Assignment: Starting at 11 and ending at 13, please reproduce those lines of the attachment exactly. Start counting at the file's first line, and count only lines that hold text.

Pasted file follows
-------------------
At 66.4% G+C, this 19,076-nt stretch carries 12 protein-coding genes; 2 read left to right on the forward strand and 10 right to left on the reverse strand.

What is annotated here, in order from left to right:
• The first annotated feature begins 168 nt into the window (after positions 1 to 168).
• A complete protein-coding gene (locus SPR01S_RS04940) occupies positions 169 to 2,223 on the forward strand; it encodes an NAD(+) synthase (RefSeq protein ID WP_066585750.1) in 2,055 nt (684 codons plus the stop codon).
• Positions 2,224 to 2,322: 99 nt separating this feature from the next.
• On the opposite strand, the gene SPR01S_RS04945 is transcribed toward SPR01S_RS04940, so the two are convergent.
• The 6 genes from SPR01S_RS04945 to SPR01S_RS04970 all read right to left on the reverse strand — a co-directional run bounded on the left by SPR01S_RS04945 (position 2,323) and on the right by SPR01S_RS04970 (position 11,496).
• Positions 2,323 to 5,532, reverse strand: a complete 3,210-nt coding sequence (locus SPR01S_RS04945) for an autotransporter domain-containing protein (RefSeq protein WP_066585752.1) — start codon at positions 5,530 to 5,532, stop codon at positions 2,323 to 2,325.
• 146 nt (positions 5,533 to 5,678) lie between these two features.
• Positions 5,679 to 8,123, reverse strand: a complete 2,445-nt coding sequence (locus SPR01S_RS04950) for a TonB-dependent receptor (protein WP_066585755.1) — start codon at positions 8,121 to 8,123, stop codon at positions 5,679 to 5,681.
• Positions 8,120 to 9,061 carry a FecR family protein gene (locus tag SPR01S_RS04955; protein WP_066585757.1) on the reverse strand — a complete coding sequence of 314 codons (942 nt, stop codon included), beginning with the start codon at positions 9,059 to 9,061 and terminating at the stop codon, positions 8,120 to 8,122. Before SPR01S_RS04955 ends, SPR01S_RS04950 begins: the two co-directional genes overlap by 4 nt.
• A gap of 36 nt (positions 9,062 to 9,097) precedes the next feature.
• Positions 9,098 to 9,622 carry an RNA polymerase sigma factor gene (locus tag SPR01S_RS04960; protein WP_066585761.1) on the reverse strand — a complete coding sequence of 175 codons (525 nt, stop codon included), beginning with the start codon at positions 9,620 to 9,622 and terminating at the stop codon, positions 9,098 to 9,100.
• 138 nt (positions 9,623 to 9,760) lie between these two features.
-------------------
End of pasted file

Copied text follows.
• Positions 8,120 to 9,061 carry a FecR family protein gene (locus tag SPR01S_RS04955; protein WP_066585757.1) on the reverse strand — a complete coding sequence of 314 codons (942 nt, stop codon included), beginning with the start codon at positions 9,059 to 9,061 and terminating at the stop codon, positions 8,120 to 8,122. Before SPR01S_RS04955 ends, SPR01S_RS04950 begins: the two co-directional genes overlap by 4 nt.
• A gap of 36 nt (positions 9,062 to 9,097) precedes the next feature.
• Positions 9,098 to 9,622 carry an RNA polymerase sigma factor gene (locus tag SPR01S_RS04960; protein WP_066585761.1) on the reverse strand — a complete coding sequence of 175 codons (525 nt, stop codon included), beginning with the start codon at positions 9,620 to 9,622 and terminating at the stop codon, positions 9,098 to 9,100.